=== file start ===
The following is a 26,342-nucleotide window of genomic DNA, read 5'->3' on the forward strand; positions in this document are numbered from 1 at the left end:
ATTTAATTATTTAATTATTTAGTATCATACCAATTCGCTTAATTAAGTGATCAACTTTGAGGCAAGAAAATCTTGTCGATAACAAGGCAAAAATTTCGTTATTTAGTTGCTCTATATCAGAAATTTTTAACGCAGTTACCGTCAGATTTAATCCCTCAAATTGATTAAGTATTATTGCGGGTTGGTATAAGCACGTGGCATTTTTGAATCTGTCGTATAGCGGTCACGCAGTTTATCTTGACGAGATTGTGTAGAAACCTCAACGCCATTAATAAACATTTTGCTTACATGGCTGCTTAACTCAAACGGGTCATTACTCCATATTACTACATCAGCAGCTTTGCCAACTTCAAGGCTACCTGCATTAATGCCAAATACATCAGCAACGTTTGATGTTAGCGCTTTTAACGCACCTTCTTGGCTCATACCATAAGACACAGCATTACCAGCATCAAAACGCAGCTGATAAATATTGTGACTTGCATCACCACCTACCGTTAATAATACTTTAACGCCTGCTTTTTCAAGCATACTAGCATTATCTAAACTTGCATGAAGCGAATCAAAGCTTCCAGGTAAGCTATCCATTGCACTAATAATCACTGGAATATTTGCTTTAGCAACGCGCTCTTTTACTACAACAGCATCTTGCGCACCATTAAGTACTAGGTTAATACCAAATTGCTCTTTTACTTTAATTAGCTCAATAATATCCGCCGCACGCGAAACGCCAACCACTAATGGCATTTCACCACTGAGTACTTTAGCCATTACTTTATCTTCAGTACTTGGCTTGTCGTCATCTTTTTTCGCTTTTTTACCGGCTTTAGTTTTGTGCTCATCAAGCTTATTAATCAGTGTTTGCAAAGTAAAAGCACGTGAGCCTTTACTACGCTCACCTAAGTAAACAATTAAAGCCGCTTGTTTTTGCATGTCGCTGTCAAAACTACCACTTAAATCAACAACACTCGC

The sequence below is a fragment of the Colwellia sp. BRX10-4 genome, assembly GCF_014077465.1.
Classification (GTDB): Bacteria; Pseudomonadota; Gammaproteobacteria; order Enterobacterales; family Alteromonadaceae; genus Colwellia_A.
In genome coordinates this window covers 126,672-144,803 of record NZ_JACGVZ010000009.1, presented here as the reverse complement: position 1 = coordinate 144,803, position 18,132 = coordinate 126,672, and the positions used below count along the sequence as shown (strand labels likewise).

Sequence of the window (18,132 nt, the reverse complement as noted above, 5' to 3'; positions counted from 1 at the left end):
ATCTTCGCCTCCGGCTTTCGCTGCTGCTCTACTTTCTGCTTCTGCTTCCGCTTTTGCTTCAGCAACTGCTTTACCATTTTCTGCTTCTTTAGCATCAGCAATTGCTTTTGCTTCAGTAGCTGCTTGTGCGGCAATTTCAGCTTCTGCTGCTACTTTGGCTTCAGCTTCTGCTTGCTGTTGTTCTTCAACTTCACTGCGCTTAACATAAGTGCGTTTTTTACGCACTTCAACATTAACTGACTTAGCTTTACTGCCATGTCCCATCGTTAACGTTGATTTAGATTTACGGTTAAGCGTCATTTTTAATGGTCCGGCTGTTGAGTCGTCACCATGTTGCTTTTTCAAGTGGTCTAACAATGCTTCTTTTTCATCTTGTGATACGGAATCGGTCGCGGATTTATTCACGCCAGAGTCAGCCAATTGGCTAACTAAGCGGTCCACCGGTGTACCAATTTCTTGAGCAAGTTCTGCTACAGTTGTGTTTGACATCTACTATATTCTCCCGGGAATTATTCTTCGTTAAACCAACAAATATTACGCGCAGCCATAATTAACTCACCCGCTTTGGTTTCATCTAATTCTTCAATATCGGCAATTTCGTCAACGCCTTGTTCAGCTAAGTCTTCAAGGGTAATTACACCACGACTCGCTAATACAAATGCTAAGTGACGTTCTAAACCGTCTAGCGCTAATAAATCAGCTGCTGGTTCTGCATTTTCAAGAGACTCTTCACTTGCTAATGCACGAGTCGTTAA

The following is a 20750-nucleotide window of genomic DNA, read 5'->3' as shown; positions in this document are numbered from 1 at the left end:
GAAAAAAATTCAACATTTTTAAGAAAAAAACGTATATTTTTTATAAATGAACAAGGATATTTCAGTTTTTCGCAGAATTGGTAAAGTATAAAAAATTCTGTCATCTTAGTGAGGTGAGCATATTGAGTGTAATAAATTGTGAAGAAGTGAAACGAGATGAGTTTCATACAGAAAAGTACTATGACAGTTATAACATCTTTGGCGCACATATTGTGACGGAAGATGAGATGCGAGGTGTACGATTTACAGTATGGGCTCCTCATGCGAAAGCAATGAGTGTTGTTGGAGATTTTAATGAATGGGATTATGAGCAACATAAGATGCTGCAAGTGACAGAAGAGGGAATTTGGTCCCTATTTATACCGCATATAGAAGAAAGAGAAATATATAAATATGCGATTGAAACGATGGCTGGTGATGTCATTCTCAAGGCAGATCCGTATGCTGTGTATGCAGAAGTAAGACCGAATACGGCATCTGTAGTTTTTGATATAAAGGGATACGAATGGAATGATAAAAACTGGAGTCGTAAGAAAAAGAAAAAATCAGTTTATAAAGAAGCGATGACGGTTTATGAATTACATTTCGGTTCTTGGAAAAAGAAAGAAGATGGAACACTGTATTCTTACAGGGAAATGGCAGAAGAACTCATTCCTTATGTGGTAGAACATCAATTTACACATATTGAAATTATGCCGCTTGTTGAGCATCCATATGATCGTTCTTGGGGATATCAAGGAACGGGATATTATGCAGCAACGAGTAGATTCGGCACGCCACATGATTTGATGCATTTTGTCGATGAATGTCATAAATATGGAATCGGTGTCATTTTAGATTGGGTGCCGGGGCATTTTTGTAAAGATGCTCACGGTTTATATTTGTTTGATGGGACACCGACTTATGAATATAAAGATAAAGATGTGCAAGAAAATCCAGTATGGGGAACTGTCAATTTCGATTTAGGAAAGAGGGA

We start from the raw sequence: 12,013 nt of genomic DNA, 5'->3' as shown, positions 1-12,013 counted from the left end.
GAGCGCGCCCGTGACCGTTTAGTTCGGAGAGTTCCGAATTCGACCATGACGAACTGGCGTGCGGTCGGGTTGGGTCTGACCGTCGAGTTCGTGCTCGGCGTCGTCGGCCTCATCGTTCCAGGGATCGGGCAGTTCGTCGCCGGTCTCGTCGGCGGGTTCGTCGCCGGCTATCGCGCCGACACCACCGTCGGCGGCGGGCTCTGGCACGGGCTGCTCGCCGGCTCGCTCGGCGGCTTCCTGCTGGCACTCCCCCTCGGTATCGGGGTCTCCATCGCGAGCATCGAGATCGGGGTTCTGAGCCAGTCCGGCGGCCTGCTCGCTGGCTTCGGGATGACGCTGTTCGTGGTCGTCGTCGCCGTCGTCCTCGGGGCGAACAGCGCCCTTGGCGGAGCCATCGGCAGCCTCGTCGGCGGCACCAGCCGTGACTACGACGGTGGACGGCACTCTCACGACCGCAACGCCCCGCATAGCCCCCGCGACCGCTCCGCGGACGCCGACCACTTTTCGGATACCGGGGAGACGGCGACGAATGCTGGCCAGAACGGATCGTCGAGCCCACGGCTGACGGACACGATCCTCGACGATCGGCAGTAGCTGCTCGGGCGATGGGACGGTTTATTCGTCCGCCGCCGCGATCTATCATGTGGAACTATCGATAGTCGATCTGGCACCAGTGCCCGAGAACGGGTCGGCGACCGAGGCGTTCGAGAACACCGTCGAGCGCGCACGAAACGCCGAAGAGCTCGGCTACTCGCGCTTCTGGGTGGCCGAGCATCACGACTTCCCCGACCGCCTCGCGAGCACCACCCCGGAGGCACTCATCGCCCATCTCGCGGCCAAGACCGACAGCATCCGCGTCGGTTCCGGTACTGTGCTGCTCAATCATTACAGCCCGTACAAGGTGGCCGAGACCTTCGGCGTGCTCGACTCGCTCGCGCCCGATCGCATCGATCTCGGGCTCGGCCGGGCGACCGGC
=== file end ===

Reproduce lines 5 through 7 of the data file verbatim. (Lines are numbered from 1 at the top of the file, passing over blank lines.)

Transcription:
In genome coordinates this window covers 126,672-144,803 of record NZ_JACGVZ010000009.1, presented here as the reverse complement: position 1 = coordinate 144,803, position 18,132 = coordinate 126,672, and the positions used below count along the sequence as shown (strand labels likewise).

Sequence of the window (18,132 nt, the reverse complement as noted above, 5' to 3'; positions counted from 1 at the left end):
ATCTTCGCCTCCGGCTTTCGCTGCTGCTCTACTTTCTGCTTCTGCTTCCGCTTTTGCTTCAGCAACTGCTTTACCATTTTCTGCTTCTTTAGCATCAGCAATTGCTTTTGCTTCAGTAGCTGCTTGTGCGGCAATTTCAGCTTCTGCTGCTACTTTGGCTTCAGCTTCTGCTTGCTGTTGTTCTTCAACTTCACTGCGCTTAACATAAGTGCGTTTTTTACGCACTTCAACATTAACTGACTTAGCTTTACTGCCATGTCCCATCGTTAACGTTGATTTAGATTTACGGTTAAGCGTCATTTTTAATGGTCCGGCTGTTGAGTCGTCACCATGTTGCTTTTTCAAGTGGTCTAACAATGCTTCTTTTTCATCTTGTGATACGGAATCGGTCGCGGATTTATTCACGCCAGAGTCAGCCAATTGGCTAACTAAGCGGTCCACCGGTGTACCAATTTCTTGAGCAAGTTCTGCTACAGTTGTGTTTGACATCTACTATATTCTCCCGGGAATTATTCTTCGTTAAACCAACAAATATTACGCGCAGCCATAATTAACTCACCCGCTTTGGTTTCATCTAATTCTTCAATATCGGCAATTTCGTCAACGCCTTGTTCAGCTAAGTCTTCAAGGGTAATTACACCACGACTCGCTAATACAAATGCTAAGTGACGTTCTAAACCGTCTAGCGCTAATAAATCAGCTGCTGGTTCTGCATTTTCAAGAGACTCTTCACTTGCTAATGCACGAGTCGTTAA